DECONSTRUCTED: There's something about Foxtons

Private equity firm BC Partners, the owner of Foxtons, recently held a rare press conference to admit that its investment in the London real estate agents was a “wrong call”. In so doing, BC Partners joined a vocal group of Foxton detractors, some of whom congregate on a website called

Indeed, beyond this fairly single-minded website, PERE has collected a vast amount of anecdotal evidence suggesting that there's something about Foxtons that seems to inspire, well, hatred in the hearts of many Londoners.

Maybe it's the green, branded Mini Coopers, which the majority of Foxton estate agents drive, combined with a reputation for being aggressive and triumphalist.

But times have changed. In the summer of 2007, the London property market was booming. Rental and sales prices were at all time highs, demand for property was at a peak and bidding wars for homes were a daily occurrence.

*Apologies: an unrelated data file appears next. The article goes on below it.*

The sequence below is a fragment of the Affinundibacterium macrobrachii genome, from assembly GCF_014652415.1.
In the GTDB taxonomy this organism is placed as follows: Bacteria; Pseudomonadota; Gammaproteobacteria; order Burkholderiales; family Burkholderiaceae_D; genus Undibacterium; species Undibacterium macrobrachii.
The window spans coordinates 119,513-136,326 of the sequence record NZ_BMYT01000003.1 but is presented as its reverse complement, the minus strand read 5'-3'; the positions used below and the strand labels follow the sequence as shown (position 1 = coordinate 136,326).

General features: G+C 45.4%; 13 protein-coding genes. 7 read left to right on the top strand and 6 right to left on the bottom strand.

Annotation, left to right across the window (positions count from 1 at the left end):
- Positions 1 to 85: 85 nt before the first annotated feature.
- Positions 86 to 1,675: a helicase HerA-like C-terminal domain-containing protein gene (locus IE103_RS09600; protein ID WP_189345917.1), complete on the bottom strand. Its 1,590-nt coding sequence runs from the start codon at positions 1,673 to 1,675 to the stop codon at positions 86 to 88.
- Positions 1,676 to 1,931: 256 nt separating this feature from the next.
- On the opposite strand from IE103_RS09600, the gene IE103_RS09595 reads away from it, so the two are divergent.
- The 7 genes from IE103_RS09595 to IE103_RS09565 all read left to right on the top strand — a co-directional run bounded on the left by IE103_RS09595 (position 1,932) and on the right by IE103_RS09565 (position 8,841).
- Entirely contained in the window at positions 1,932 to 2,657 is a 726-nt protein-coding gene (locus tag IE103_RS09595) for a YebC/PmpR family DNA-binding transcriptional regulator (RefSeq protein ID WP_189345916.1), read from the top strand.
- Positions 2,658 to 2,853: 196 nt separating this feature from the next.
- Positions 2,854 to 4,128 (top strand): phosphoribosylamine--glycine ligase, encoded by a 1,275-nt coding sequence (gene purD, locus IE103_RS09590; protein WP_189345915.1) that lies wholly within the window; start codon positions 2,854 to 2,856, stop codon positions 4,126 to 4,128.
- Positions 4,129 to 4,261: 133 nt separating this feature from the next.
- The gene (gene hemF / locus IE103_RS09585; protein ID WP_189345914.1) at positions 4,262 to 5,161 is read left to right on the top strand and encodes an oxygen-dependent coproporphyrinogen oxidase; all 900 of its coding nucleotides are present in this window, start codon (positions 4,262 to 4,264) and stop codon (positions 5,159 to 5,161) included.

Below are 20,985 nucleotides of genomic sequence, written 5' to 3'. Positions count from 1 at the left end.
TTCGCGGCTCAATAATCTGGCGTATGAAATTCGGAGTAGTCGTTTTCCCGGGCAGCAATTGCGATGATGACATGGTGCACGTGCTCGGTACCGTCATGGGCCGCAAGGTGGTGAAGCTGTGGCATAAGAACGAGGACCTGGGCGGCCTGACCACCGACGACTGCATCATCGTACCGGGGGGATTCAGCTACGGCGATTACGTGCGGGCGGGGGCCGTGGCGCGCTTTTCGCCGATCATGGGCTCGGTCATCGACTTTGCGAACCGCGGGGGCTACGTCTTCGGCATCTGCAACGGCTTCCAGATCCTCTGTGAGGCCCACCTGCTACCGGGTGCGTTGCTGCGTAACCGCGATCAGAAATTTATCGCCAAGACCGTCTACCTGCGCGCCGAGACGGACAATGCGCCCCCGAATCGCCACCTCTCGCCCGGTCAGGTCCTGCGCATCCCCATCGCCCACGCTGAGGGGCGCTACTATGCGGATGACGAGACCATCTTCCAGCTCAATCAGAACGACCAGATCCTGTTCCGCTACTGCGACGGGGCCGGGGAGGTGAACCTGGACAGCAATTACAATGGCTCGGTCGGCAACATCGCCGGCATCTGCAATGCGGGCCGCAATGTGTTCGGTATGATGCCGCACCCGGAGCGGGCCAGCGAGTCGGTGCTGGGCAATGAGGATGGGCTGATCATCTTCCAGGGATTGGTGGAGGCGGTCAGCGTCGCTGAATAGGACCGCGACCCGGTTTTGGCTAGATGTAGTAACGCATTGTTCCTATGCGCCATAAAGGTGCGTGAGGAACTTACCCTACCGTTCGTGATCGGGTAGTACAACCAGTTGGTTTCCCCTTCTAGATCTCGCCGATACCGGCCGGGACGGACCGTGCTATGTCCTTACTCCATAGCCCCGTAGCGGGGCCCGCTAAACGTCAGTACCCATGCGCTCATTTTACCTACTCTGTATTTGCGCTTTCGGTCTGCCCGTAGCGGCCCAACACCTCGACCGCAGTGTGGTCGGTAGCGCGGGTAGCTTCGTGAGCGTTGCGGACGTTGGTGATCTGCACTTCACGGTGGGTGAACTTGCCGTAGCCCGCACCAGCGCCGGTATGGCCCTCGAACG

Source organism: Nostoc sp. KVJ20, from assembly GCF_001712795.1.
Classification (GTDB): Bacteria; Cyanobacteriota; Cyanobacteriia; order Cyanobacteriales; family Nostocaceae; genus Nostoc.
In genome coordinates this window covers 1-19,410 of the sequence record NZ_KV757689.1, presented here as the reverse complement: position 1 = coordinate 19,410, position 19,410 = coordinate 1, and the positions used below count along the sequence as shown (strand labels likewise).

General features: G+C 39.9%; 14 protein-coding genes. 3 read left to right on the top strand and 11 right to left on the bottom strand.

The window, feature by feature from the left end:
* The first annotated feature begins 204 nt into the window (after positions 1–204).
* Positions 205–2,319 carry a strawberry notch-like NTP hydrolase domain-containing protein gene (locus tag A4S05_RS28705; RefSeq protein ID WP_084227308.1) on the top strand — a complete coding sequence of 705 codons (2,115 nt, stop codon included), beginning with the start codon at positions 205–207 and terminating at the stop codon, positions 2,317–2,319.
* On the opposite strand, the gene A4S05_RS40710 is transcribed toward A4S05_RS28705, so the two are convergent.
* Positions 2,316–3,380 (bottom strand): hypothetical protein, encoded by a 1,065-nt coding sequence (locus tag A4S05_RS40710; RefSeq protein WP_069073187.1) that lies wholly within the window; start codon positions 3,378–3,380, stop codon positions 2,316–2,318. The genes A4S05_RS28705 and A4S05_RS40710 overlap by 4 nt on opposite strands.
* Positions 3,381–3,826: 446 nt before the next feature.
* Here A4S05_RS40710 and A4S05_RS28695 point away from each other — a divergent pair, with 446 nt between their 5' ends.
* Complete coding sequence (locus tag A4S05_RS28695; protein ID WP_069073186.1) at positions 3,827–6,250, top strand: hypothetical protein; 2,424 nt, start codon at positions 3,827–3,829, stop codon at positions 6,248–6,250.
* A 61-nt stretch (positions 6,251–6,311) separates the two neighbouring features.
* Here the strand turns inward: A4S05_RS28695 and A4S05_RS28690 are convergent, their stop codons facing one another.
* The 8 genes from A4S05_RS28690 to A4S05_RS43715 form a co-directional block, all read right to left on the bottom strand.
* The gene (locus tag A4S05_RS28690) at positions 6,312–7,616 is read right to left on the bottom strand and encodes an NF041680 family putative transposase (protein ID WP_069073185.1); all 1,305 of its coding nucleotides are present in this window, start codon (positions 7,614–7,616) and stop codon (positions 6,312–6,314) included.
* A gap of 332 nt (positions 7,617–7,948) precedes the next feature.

Landlords were more than happy to pay the 2.5 percent sales commissions and 10 percent rental commissions, safe in the knowledge they would not only make the commission back through inflated asking prices but actually shift their humble abode within a matter of hours. Estate agents in the capital were living the high life, and the Foxtons crew appeared to be highest.

BC Partners believed it was acquiring a proven business model that had seen Foxtons grow over 25 years to 20 offices, 1,300 employees and revenues of £100 million.

Today, London's property markets are declining at their fastest rate since the last housing bubble burst in the 1990s and Foxtons is struggling to service its debt load amid rapidly falling revenues.

Will London learn to love Foxtons in humbler times? Not before some anger is worked out. One inspection agent told us he spotted a souvenir Foxtons Mini Cooper in a newly rented apartment. There it sat on the kitchen counter, smashed and twisted like some kind of automotive voodoo doll.